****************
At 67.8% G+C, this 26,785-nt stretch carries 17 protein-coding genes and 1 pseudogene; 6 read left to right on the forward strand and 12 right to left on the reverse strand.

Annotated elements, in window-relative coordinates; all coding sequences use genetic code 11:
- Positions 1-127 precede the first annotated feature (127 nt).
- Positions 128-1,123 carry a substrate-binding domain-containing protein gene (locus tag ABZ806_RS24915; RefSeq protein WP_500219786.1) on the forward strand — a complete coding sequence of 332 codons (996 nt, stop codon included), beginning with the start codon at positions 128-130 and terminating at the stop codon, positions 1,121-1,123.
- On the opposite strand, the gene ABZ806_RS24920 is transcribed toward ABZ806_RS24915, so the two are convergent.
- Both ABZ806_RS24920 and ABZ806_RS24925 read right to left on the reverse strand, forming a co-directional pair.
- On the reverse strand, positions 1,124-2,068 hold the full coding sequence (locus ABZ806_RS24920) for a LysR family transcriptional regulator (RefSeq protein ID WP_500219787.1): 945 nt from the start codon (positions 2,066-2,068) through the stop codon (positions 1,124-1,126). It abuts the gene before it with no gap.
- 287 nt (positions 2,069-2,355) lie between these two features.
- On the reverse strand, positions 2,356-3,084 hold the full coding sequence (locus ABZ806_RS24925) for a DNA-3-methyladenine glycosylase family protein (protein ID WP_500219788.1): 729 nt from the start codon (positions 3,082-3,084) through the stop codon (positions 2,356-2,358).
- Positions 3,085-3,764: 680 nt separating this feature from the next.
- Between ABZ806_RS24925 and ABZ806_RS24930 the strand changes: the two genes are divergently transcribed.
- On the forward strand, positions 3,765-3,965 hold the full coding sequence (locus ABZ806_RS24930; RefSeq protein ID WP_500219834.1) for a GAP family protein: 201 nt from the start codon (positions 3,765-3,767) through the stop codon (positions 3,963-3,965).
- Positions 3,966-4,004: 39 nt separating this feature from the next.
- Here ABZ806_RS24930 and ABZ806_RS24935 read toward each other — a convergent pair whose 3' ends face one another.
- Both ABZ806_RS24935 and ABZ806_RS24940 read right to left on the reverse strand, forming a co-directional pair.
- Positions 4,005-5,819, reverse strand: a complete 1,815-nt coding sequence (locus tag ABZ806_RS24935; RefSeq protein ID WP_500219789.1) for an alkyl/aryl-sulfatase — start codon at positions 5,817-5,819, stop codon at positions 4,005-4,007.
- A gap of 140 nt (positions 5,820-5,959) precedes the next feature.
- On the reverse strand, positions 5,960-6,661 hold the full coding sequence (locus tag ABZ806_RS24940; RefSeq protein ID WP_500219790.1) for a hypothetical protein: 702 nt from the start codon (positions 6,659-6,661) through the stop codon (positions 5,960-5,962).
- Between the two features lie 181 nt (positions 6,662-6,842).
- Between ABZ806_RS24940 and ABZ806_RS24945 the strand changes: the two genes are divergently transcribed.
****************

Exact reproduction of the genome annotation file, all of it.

At 67.8% G+C, this 26,785-nt stretch carries 17 protein-coding genes and 1 pseudogene; 6 read left to right on the forward strand and 12 right to left on the reverse strand.

Annotated elements, in window-relative coordinates; all coding sequences use genetic code 11:
- Positions 1-127 precede the first annotated feature (127 nt).
- Positions 128-1,123 carry a substrate-binding domain-containing protein gene (locus tag ABZ806_RS24915; RefSeq protein WP_500219786.1) on the forward strand — a complete coding sequence of 332 codons (996 nt, stop codon included), beginning with the start codon at positions 128-130 and terminating at the stop codon, positions 1,121-1,123.
- On the opposite strand, the gene ABZ806_RS24920 is transcribed toward ABZ806_RS24915, so the two are convergent.
- Both ABZ806_RS24920 and ABZ806_RS24925 read right to left on the reverse strand, forming a co-directional pair.
- On the reverse strand, positions 1,124-2,068 hold the full coding sequence (locus ABZ806_RS24920) for a LysR family transcriptional regulator (RefSeq protein ID WP_500219787.1): 945 nt from the start codon (positions 2,066-2,068) through the stop codon (positions 1,124-1,126). It abuts the gene before it with no gap.
- 287 nt (positions 2,069-2,355) lie between these two features.
- On the reverse strand, positions 2,356-3,084 hold the full coding sequence (locus ABZ806_RS24925) for a DNA-3-methyladenine glycosylase family protein (protein ID WP_500219788.1): 729 nt from the start codon (positions 3,082-3,084) through the stop codon (positions 2,356-2,358).
- Positions 3,085-3,764: 680 nt separating this feature from the next.
- Between ABZ806_RS24925 and ABZ806_RS24930 the strand changes: the two genes are divergently transcribed.
- On the forward strand, positions 3,765-3,965 hold the full coding sequence (locus ABZ806_RS24930; RefSeq protein ID WP_500219834.1) for a GAP family protein: 201 nt from the start codon (positions 3,765-3,767) through the stop codon (positions 3,963-3,965).
- Positions 3,966-4,004: 39 nt separating this feature from the next.
- Here ABZ806_RS24930 and ABZ806_RS24935 read toward each other — a convergent pair whose 3' ends face one another.
- Both ABZ806_RS24935 and ABZ806_RS24940 read right to left on the reverse strand, forming a co-directional pair.
- Positions 4,005-5,819, reverse strand: a complete 1,815-nt coding sequence (locus tag ABZ806_RS24935; RefSeq protein ID WP_500219789.1) for an alkyl/aryl-sulfatase — start codon at positions 5,817-5,819, stop codon at positions 4,005-4,007.
- A gap of 140 nt (positions 5,820-5,959) precedes the next feature.
- On the reverse strand, positions 5,960-6,661 hold the full coding sequence (locus tag ABZ806_RS24940; RefSeq protein ID WP_500219790.1) for a hypothetical protein: 702 nt from the start codon (positions 6,659-6,661) through the stop codon (positions 5,960-5,962).
- Between the two features lie 181 nt (positions 6,662-6,842).
- Between ABZ806_RS24940 and ABZ806_RS24945 the strand changes: the two genes are divergently transcribed.